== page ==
In this extreme, he resolved to make the acquaintance of sages with whom the Serapeum was crowded, judging that among them perhaps he might find the solution of his riddle. They, it is true, were unable to solve any doubt of his;[Pg 13] but to make up they entitled him "of the museum," which title they offered usually to Romans of high birth and position. That was small consolation at first; and the stamp of sage, given a man who could not explain that which concerned him most highly, might seem to Cinna ironical. He supposed, however, that the Serapeum did not reveal all its wisdom at once, perhaps; and he did not lose hope altogether.

The most active sage in Alexandria was the noble Timon of Athens, a man of wealth, and a Roman citizen. He had lived a number of years in Alexandria, whither he had come to sound the depths of Egyptian science. It was said of him that there was no parchment or papyrus in the Library which he had not read, and that he possessed all the[Pg 14] wisdom of mankind. He was, moreover, mild and forbearing. Cinna distinguished him at once among the multitude of pedants and commentators with stiffened brains, and soon formed with him an acquaintance which, after a time, was changed into close intimacy, and even into friendship. The young Roman admired the dialectic skill, the eloquence and dignity, with which the old man spoke of lofty themes touching man's destiny, and that of the world. He was struck especially by this, that that dignity was joined to a certain sadness. Later, when they had grown more intimate, Cinna was seized frequently by the wish to inquire of the old sage the cause of that sadness, and to open his own heart to him. In fact, it came to that finally.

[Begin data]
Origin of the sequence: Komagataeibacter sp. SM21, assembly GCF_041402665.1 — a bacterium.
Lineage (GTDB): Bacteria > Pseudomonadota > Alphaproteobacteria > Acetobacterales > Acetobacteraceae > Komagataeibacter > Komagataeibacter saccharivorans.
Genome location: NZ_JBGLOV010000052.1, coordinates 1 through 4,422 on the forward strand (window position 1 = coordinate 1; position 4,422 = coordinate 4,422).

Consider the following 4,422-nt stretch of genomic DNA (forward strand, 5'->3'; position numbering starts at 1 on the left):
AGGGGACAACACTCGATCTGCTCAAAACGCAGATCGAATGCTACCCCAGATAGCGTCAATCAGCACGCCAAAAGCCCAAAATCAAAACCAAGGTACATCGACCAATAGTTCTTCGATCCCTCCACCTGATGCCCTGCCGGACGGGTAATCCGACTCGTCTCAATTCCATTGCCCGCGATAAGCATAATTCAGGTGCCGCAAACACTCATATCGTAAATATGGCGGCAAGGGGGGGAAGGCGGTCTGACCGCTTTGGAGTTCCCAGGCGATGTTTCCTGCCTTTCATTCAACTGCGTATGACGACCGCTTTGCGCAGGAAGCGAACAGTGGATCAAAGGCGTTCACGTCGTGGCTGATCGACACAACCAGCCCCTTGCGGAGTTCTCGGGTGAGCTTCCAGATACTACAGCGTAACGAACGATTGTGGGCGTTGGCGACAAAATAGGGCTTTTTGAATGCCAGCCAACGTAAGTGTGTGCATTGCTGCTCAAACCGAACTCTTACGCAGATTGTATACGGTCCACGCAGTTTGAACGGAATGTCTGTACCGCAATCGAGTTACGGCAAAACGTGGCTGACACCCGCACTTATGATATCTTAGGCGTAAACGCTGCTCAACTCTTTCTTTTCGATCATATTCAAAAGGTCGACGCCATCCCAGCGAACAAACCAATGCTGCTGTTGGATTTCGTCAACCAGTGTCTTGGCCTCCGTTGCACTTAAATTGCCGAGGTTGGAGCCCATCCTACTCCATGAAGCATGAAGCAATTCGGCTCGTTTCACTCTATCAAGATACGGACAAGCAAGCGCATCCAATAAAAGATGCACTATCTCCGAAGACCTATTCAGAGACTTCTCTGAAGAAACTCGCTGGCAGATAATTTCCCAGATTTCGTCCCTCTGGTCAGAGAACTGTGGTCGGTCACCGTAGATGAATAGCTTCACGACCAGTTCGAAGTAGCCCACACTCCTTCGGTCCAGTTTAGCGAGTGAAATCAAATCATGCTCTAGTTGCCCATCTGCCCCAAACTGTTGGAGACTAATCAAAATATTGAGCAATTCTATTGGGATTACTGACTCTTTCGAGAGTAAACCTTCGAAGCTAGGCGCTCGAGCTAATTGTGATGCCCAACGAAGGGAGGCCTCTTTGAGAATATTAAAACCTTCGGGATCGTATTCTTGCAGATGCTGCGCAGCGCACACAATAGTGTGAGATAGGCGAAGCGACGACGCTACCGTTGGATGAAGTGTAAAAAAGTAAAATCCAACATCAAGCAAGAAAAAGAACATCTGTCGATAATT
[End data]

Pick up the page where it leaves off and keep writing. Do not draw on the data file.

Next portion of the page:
[Pg 15]


A certain evening, after animated discussions about the transmigration of souls, they remained alone on the terrace, from which the view was toward the sea. Cinna, taking Timon's hand, declared openly what the great torment of his life was, and why he had striven to approach the scholars and philosophers of the Serapeum.

"I have gained this much at least," said he; "I have learned to know you, O Timon, and I understand now that if you cannot solve my life's riddle, no other man can."

[Pg 16]

Timon gazed for a time at the smooth surface of the sea, in which the new moon was reflected; then he said,—

"Hast thou seen those flocks of birds, Cinna, which fly past here in winter from northern glooms? Dost thou know what they seek in Egypt?"

"I do. Warmth and light."

"Souls of men also seek warmth, which is love, and light, which means truth. The birds know whither they are flying for their good; but souls are flying over roadless places, in wandering, in sadness, and disquiet."

"Why can they not find the road, noble Timon?"